Today, December 15th, 2011, Route 2 reopened, thanks not to me (though I helped) but to the resolve of our Governor Duval Patrick, who demanded that it be so and unleashed all of the resources at his command to see that it would be so.
The long washout which I previously posted, with its guardrails hanging in space, is now a finished roadway:
The bridge between Savoy and Florida has been patched up, though it will be substantially rebuilt in the coming year:
There’s a lot more work to be done, and in fact it’s on-going, but meanwhile the road is passable.
As National Scenic Byways go, it’s presently butt-ugly, but that will change with time, if the repairs hold up.
And therein lies the caveat: the rush to reopen meant that “right” was subjugated to “right now.” Plans were cobbed together, general principles were employed where specific circumstances should have informed, and problems were glossed over in service of moving forward at any cost.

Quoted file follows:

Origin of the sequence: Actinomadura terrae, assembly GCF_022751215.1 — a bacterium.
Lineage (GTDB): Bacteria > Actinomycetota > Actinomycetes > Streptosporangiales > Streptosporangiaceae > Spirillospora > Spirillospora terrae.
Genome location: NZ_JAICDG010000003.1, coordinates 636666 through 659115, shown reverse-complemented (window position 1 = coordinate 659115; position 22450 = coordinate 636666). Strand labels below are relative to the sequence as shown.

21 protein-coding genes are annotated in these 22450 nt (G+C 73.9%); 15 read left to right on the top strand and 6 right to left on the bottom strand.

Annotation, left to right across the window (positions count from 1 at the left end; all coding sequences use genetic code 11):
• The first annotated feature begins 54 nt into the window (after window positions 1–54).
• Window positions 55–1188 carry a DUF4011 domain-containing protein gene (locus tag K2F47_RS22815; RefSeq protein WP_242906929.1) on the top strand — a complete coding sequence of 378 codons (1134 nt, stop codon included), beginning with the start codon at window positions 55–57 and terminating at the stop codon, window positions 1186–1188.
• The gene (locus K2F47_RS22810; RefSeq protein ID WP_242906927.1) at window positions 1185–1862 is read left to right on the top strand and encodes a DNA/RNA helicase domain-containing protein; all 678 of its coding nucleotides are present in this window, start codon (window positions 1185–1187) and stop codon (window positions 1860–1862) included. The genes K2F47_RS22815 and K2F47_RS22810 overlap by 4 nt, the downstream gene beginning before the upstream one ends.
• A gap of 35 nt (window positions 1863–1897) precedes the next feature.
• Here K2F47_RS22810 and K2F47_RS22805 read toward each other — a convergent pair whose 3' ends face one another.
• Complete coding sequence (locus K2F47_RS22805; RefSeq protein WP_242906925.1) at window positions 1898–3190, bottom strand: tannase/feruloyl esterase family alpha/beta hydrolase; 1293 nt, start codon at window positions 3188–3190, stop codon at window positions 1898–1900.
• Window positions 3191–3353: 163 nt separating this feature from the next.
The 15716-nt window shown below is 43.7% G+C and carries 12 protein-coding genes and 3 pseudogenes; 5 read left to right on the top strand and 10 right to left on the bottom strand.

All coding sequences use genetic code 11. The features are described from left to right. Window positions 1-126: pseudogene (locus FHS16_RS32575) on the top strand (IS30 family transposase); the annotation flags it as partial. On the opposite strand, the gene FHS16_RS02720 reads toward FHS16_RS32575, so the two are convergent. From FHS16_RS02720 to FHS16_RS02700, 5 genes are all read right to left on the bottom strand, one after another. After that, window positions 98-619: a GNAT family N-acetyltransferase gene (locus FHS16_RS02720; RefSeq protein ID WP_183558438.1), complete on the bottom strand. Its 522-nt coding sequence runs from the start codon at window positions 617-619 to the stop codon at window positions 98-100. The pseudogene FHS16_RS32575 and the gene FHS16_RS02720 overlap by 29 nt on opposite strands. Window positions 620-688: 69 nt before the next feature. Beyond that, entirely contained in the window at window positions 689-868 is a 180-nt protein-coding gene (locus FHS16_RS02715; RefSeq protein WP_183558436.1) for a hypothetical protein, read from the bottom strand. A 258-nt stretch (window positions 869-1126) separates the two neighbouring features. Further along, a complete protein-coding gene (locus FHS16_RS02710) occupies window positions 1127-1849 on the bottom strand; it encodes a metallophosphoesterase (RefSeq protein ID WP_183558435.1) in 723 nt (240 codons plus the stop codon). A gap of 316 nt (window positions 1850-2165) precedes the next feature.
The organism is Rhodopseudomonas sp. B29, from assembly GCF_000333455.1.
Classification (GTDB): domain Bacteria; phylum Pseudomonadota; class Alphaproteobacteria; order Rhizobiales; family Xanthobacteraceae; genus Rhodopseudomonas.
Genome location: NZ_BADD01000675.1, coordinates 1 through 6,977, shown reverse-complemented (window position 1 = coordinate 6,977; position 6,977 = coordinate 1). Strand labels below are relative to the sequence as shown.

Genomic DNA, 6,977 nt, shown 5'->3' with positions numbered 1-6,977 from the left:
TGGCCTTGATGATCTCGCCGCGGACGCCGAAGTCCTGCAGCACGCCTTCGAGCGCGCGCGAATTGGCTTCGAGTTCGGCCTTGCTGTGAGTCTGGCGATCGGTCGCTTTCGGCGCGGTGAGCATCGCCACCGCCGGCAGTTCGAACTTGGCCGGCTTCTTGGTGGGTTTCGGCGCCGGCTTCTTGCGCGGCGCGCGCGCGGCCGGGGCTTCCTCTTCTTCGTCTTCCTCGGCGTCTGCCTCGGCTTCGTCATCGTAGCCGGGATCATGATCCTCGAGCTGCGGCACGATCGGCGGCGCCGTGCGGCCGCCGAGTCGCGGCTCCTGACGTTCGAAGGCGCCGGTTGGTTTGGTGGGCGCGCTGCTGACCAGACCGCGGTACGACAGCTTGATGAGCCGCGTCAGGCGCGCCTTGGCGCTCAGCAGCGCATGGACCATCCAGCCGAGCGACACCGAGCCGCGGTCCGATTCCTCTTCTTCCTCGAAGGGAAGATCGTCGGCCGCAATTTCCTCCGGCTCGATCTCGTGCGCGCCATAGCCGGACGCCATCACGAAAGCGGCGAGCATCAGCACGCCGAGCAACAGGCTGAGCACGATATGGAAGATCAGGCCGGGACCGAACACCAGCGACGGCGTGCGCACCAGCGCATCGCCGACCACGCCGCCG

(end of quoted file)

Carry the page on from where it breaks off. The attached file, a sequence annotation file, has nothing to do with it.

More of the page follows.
It wouldn’t surprise me to see much of this work destroyed by Mother Nature in the next year or two, though I’m hoping to be proved wrong.
Time will tell.
In the meanwhile, kudos to the common folks who did the work, three shifts a day, seven days a week, from then until now.
Dunbar Brook, After The Flood. November 20, 2011Posted by littlebangtheory in Art and Nature.
Tags: Dunbar Brook, Monroe, tropical storm Irene
Dunbar Brook comes down from the high country of Monroe, spilling into the Deerfield river.
This past summer season it swallowed all Tropical Storm Irene offered it and transformed into a raging torrent, eating its banks, sucking in miles of forested terrain and clogging the culvert at River Road, then finding a way around, blowing out the road and stranding the little community of Monroe Bridge.